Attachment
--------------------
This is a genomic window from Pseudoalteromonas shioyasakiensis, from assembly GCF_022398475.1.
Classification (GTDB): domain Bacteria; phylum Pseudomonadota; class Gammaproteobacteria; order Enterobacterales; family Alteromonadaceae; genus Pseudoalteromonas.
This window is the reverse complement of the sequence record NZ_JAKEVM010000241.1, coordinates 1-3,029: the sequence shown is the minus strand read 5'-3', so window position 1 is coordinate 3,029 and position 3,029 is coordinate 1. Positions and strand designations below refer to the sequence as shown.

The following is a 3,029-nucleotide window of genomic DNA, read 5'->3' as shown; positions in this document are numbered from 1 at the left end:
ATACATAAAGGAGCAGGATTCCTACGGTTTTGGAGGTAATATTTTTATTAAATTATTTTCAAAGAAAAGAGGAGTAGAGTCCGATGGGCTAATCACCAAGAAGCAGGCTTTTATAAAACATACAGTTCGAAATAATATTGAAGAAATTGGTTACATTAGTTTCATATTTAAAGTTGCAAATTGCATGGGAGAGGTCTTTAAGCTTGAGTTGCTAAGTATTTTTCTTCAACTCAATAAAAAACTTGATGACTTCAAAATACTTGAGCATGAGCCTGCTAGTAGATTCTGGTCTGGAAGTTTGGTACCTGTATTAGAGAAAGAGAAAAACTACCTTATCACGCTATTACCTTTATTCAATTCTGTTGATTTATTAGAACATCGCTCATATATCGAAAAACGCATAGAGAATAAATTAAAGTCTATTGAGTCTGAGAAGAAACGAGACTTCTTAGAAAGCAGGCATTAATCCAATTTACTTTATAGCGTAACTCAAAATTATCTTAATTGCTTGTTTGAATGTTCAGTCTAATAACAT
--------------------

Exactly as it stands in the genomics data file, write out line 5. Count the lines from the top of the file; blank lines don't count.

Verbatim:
ATACATAAAGGAGCAGGATTCCTACGGTTTTGGAGGTAATATTTTTATTAAATTATTTTCAAAGAAAAGAGGAGTAGAGTCCGATGGGCTAATCACCAAGAAGCAGGCTTTTATAAAACATACAGTTCGAAATAATATTGAAGAAATTGGTTACATTAGTTTCATATTTAAAGTTGCAAATTGCATGGGAGAGGTCTTTAAGCTTGAGTTGCTAAGTATTTTTCTTCAACTCAATAAAAAACTTGATGACTTCAAAATACTTGAGCATGAGCCTGCTAGTAGATTCTGGTCTGGAAGTTTGGTACCTGTATTAGAGAAAGAGAAAAACTACCTTATCACGCTATTACCTTTATTCAATTCTGTTGATTTATTAGAACATCGCTCATATATCGAAAAACGCATAGAGAATAAATTAAAGTCTATTGAGTCTGAGAAGAAACGAGACTTCTTAGAAAGCAGGCATTAATCCAATTTACTTTATAGCGTAACTCAAAATTATCTTAATTGCTTGTTTGAATGTTCAGTCTAATAACAT